A micro-algae, chlorella contains more than 20 vitamins and minerals and large amounts of nucleic acids. Long considered an essential dietary supplement in Japan, the use of chlorella is increasing substantially in the United States, as is the amount of research on its healing properties. Previous studies have suggested that chlorella could play an important role in detoxification and growth, and may augment the wound-healing process. New research conducted at Virginia Commonwealth University appears to support earlier claims of chlorella's benefits.
In the study, a team of researchers led by Dr. Randall Merchant gave chlorella supplements to patients suffering from a variety of illnesses, including fibromyalgia, hypertension and ulcerative colitis, with an emphasis on learning how the supplement relieved symptoms and normalized body functions. According to Dr. Merchant, many of the patients experienced "significant relief of symptoms" and noted that their quality of life was "greatly improved" after taking chlorella.
These results have prompted Merchant's team to conduct further studies on patients with more serious conditions, including lung and colon cancer. Future trials currently under development will determine whether adding specific amounts of chlorella to the diet of cancer patients will speed the recovery of bone marrow and restore normal immune function while they receive chemotherapy.
"Our intention is to better understand chlorella's mechanism of action in these diseases, as well as how it helps to maintain the general health of the body," maintained Dr. Merchant.
National College Hires New Staff, Upgrades Clinic
The National College of Oriental Medicine in Orlando, Florida has hired two new staff members to help serve its growing student population. Laura Quatrella has joined the staff as the college's new librarian. Ms. Quatrella holds a master's degree in library science from Southern Connecticut State University and has more than 15 years of experience working in public and academic libraries. At NCOM, her main duties will be to update the library's catalog system and develop the school's Oriental medicine and Western medical science collections.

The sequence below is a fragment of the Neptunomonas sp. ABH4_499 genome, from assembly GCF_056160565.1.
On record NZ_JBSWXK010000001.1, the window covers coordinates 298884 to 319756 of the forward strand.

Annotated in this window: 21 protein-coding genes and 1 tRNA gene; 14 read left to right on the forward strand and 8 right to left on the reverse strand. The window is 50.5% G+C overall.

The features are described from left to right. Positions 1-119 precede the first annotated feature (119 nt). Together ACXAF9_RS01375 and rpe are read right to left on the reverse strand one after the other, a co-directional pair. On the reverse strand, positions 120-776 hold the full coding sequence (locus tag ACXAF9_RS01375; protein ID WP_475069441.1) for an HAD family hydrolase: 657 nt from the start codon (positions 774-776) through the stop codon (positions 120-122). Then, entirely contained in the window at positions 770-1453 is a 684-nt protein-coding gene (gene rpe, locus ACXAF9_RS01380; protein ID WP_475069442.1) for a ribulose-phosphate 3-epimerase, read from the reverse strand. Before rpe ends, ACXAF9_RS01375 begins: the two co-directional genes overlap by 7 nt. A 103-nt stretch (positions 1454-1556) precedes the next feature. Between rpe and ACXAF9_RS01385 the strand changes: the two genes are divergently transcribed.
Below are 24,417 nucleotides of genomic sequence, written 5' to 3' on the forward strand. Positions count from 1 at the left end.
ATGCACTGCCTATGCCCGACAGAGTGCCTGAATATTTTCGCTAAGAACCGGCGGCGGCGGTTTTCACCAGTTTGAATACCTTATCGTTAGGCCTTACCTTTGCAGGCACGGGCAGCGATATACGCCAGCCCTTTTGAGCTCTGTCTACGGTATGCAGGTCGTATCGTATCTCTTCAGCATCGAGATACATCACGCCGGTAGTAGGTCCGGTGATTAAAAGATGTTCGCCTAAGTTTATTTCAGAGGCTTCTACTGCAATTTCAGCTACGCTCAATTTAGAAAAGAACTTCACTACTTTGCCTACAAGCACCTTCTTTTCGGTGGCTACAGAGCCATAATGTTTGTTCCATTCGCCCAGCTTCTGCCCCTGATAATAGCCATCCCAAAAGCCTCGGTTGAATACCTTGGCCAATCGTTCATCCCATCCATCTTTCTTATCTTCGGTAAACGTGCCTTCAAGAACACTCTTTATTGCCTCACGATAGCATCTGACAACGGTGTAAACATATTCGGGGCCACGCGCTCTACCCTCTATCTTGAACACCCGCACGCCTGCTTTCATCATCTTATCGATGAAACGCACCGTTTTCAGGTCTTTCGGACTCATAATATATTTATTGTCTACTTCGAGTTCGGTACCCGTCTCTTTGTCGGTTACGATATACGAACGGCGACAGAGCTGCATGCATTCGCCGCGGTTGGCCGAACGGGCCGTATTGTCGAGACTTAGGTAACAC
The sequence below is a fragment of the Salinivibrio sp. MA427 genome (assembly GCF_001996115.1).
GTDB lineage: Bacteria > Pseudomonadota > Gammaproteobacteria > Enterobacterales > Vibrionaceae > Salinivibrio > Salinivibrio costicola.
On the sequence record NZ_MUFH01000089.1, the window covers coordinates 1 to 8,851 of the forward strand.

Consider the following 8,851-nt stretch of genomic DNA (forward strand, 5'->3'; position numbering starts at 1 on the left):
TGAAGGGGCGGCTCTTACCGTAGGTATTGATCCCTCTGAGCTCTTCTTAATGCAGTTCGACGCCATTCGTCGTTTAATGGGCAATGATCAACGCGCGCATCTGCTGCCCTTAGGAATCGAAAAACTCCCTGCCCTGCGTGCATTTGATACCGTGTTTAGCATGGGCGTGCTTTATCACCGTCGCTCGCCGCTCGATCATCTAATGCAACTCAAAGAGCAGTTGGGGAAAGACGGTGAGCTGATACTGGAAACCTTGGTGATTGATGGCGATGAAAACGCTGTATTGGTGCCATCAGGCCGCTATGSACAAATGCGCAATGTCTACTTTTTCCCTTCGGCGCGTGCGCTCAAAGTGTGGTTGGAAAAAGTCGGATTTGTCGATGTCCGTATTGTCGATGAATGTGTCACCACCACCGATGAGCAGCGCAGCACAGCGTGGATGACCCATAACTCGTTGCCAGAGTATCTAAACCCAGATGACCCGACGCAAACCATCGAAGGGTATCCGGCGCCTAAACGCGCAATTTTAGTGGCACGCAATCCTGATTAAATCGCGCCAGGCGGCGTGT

The college has also hired Vincent Miskell to be its student services officer. In his new role, Mr. Miskell will work closely with the school's student government and alumni association. He has previously served at other institutions as an instructor and academic coordinator, and is a published author of fiction, non-fiction and poetry.
In related news, NCOM has added two new treatment rooms to its clinic (for a total of seven) to accommodate the influx of patients seeking acupuncture and other forms of care. In October, 605 treatments were performed at the clinic - a school record.
Spotlight on the Second China International Health Care Festival
Kunming, China was the site of the Second China International Health Care Festival, held in the southwestern province of Yunnan from October 18-22. Approximately 400 representatives from the U.S., Canada, Japan and other countries attended the event, which was hosted by Yunnan's provincial government.
The festival was designed to give Chinese organizations and individuals a chance to showcase their skills in traditional Chinese medicine. In addition to exhibits on health foods and medicines, TCM experts delivered lectures and offered an exchange of ideas on future developments in the Chinese medicine industry.
Following the meeting, a delegate from the World Health Organization told the Xinhua News Agency that traditional Chinese medicine "has made an outstanding contribution to man's survival" and added that the festival "will help to carry forward China's traditional medical culture and promote the development of the health protection industry."